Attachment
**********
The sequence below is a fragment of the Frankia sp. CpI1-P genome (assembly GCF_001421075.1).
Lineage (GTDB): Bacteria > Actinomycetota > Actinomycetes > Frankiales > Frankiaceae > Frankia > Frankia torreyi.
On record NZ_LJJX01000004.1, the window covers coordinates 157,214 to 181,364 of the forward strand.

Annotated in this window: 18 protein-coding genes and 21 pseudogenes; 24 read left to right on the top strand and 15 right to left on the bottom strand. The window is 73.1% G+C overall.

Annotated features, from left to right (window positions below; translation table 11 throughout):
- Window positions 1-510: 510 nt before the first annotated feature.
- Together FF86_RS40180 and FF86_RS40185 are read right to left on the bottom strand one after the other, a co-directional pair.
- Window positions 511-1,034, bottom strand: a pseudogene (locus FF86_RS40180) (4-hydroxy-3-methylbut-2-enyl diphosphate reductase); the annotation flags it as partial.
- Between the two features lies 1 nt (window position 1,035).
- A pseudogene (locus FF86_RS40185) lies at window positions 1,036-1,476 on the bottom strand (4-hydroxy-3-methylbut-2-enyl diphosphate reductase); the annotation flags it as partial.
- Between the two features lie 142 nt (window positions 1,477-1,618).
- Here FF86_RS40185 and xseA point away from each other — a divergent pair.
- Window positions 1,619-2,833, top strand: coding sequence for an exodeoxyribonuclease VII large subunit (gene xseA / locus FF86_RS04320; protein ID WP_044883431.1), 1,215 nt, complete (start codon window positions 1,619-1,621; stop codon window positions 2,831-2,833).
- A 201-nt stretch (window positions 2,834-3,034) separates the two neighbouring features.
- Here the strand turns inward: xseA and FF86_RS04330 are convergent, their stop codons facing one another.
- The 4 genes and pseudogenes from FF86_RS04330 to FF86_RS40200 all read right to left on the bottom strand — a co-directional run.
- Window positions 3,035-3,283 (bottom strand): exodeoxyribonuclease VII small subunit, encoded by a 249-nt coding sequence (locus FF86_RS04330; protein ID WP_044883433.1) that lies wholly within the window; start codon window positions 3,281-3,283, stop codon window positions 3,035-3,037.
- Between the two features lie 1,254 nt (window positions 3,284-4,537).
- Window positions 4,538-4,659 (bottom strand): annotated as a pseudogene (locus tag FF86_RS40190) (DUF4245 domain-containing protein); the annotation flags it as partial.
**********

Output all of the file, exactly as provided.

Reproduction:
The sequence below is a fragment of the Frankia sp. CpI1-P genome (assembly GCF_001421075.1).
Lineage (GTDB): Bacteria > Actinomycetota > Actinomycetes > Frankiales > Frankiaceae > Frankia > Frankia torreyi.
On record NZ_LJJX01000004.1, the window covers coordinates 157,214 to 181,364 of the forward strand.

Annotated in this window: 18 protein-coding genes and 21 pseudogenes; 24 read left to right on the top strand and 15 right to left on the bottom strand. The window is 73.1% G+C overall.

Annotated features, from left to right (window positions below; translation table 11 throughout):
- Window positions 1-510: 510 nt before the first annotated feature.
- Together FF86_RS40180 and FF86_RS40185 are read right to left on the bottom strand one after the other, a co-directional pair.
- Window positions 511-1,034, bottom strand: a pseudogene (locus FF86_RS40180) (4-hydroxy-3-methylbut-2-enyl diphosphate reductase); the annotation flags it as partial.
- Between the two features lies 1 nt (window position 1,035).
- A pseudogene (locus FF86_RS40185) lies at window positions 1,036-1,476 on the bottom strand (4-hydroxy-3-methylbut-2-enyl diphosphate reductase); the annotation flags it as partial.
- Between the two features lie 142 nt (window positions 1,477-1,618).
- Here FF86_RS40185 and xseA point away from each other — a divergent pair.
- Window positions 1,619-2,833, top strand: coding sequence for an exodeoxyribonuclease VII large subunit (gene xseA / locus FF86_RS04320; protein ID WP_044883431.1), 1,215 nt, complete (start codon window positions 1,619-1,621; stop codon window positions 2,831-2,833).
- A 201-nt stretch (window positions 2,834-3,034) separates the two neighbouring features.
- Here the strand turns inward: xseA and FF86_RS04330 are convergent, their stop codons facing one another.
- The 4 genes and pseudogenes from FF86_RS04330 to FF86_RS40200 all read right to left on the bottom strand — a co-directional run.
- Window positions 3,035-3,283 (bottom strand): exodeoxyribonuclease VII small subunit, encoded by a 249-nt coding sequence (locus FF86_RS04330; protein ID WP_044883433.1) that lies wholly within the window; start codon window positions 3,281-3,283, stop codon window positions 3,035-3,037.
- Between the two features lie 1,254 nt (window positions 3,284-4,537).
- Window positions 4,538-4,659 (bottom strand): annotated as a pseudogene (locus tag FF86_RS40190) (DUF4245 domain-containing protein); the annotation flags it as partial.